What with the injury list growing and uncertainty of personnel availability, yeah, let’s just shut things down here for a bit with rest and reflection. Let’s hope the Bandits find their jive to start of the second half of the season, which starts at home February 29 against Halifax.
The team must draw within and come out firing on all cylinders at the end of the month.
“I think we are pretty happy with our play, we just gotta keep moving in the right direction,” veteran defenseman Bryce Sweeting said. “Obviously, we are dealing with some injuries, but we just gotta keep getting better each game; keep following our systems and keep finding ways to get wins.”
Sweeting, now in his second year with the Bandits and fifth season overall, likes to keep the team loose with his enthusiasm in the room and out on the field.
“I try not to be too high and not too low. I like to keep it light in the room, it’s kinda the personality I have, and when the timing is right, you have to be serious but it’s good to keep guys at ease.”
Numbers at the Halfway Point
At the halfway mark, the Bandits 6-3 record has them fifth overall and third in the North, half-game behind Halifax and Toronto. That will change on Friday as the Rock and Thunderbirds square off in the NLL Game of the Week, free on B/R Live.
Despite on injured reserve, with no timetable of his return, Dhane Smith is tied for fifth place in league scoring with 15 goals and 33 assists. I am confident he can break the 100-point barrier this season. Josh Byrne is seventh in NLL scoring, and second in goals scored, with a 24 goals and 19 assists for 43 points. He holds the league’s season record for most goals scored in a game with seven.
Matt Gilray is tied for fifth in defense/transition scoring with five goals and six assists. Ian MacKay is fifth in loose balls with 81. Mitch de Snoo is third with 15 caused turnovers. Byrne and Corey Small are third in the loop among forward with a plus-44 status. Nick Weiss, still on injured reserve, missing three games, leads the league in average time on the field with 26:39.
Goaltender Matt Vinc takes a rest with an impressive .801 save percentage and a 6-3 mark. The Bandits offense is averaging 12 goals a game, just 0.5 off the most from Halifax. The team shooting percentage from the floor is impressive with 16 percent. The power play has dropped dramatically to 10th place at 42 percent and the penalty killing is 11th at 53 percent.
Two Great Bandit Fans
Ever since I experienced my first encounter with the fans of Banditland years ago in a jammed packed Thruway stop coming back from Rochester, I am amazed by their passion and undeniable love for this team. Buffalo is known for its dedicated sports fans but the Banditland community is cut from a different cloth in their knowledge and non-stop promotion of the indoor box game.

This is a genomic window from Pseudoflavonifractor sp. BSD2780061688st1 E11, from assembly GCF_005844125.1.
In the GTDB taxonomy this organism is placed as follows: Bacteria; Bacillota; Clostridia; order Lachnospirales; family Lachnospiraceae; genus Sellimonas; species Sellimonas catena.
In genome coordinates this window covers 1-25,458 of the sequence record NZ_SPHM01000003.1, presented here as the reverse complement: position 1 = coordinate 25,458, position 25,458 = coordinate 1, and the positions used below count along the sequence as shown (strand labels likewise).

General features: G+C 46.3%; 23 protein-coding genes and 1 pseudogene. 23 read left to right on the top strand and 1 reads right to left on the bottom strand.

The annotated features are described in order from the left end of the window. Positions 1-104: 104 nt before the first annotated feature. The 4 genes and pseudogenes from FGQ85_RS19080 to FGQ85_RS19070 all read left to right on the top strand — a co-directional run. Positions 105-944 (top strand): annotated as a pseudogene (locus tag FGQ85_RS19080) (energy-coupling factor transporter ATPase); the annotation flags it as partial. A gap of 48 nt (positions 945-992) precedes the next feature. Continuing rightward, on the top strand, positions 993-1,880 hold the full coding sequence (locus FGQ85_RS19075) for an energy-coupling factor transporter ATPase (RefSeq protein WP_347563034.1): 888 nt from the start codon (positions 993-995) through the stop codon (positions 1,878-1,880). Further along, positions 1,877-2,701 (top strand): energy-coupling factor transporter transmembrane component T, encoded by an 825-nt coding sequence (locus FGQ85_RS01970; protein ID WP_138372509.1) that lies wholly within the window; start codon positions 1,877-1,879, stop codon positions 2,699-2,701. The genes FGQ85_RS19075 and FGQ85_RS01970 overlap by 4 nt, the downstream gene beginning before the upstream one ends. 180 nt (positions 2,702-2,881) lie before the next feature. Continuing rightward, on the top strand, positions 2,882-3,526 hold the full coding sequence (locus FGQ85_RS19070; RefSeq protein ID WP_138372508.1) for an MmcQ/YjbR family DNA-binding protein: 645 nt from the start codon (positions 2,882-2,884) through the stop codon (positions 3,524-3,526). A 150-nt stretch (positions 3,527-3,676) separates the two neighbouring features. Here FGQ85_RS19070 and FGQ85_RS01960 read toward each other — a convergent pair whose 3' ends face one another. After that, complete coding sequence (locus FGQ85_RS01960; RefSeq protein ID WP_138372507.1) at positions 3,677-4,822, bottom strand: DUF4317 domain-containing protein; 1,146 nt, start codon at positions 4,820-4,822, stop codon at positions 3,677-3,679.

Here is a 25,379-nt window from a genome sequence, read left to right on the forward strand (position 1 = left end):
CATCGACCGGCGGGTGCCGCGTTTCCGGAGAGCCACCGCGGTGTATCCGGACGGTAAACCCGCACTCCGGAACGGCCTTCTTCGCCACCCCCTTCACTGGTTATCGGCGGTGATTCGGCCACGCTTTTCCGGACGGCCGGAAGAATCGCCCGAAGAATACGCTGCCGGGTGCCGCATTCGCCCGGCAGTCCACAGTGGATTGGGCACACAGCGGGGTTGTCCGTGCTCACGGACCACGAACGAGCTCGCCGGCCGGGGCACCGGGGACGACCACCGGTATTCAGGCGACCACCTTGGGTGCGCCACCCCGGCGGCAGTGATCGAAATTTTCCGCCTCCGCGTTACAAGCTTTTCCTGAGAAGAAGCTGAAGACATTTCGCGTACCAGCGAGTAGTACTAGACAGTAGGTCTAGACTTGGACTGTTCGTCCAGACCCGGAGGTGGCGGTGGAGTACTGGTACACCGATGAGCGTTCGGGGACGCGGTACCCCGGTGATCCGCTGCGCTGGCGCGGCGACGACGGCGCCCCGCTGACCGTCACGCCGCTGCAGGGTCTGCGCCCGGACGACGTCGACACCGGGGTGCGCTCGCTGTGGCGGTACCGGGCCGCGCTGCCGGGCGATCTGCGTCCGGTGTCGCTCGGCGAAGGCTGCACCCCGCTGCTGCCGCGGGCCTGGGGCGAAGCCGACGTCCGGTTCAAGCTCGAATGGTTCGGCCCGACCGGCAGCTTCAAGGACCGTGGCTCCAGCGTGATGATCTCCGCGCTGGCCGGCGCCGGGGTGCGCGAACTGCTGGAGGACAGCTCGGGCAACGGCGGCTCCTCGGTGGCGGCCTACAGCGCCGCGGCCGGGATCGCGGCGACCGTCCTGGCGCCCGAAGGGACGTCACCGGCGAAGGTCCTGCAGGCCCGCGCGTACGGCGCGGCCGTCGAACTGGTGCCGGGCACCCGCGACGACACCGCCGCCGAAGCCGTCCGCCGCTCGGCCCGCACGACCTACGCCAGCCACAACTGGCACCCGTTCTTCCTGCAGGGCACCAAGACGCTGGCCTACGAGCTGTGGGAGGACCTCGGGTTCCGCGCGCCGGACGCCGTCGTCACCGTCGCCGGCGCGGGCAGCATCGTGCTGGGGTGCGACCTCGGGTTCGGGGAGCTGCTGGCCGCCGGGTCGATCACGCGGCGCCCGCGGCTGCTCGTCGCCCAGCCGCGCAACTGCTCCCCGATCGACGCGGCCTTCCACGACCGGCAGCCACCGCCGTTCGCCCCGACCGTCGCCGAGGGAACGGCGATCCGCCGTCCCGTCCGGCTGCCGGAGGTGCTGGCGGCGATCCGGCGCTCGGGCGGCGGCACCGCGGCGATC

Tony Failla and Tony LaMonica are long-time Bandits season ticket holders and represent the thousands of true-blue Bandit fans. They both bleed orange and black and will be the first ones to chime in on the performance of the team’s play.
“Buffalo has been a little bit up and down recently. When Priolo is out of the line-up, their defense has been suspect, with opponents cutting through the middle, because he has such a big presence,” Failla noted in an interview with me after Saturday’s loss to Philadelphia. “He prevents a lot of stuff with cutters going through that seam. When he’s in the lineup, the opponents seem to cut through a lot less.
“The defense buckles down and play stronger with him on the back end. And he is very skilled offensively when he does go on transition. He’s got the tricky shot with the long stick. He sets picks when he does go up there on offense and transition. He’s the captain, he’s a leader, he knows what’s going on.”
LaMonica, who does his own video takes before, during and after the Bandit game on the digital platforms, gave me his candid review: “I feel very comfortable with the way they’ve been playing as a team. Yes, they struggled here and there, especially when you lose your key players like Chase Fraser, who was out for a little bit at the beginning. But when he got back in the line-up, the team felt comfortable, they felt as one and the offense was clicking.
“After tonight’s little standoff when we didn’t have both Dhane Smith and Fraser, it was a big step-up for the guys that need to step up, like JP Kealey, Garrett Billings, and Corey Small. Those guys tried to make the offense look back to the way it should be. But when you score only two goals in the first half and then make that last second push, it’s too little, too late. You always have to keep your foot on the gas and always keep scoring goals.”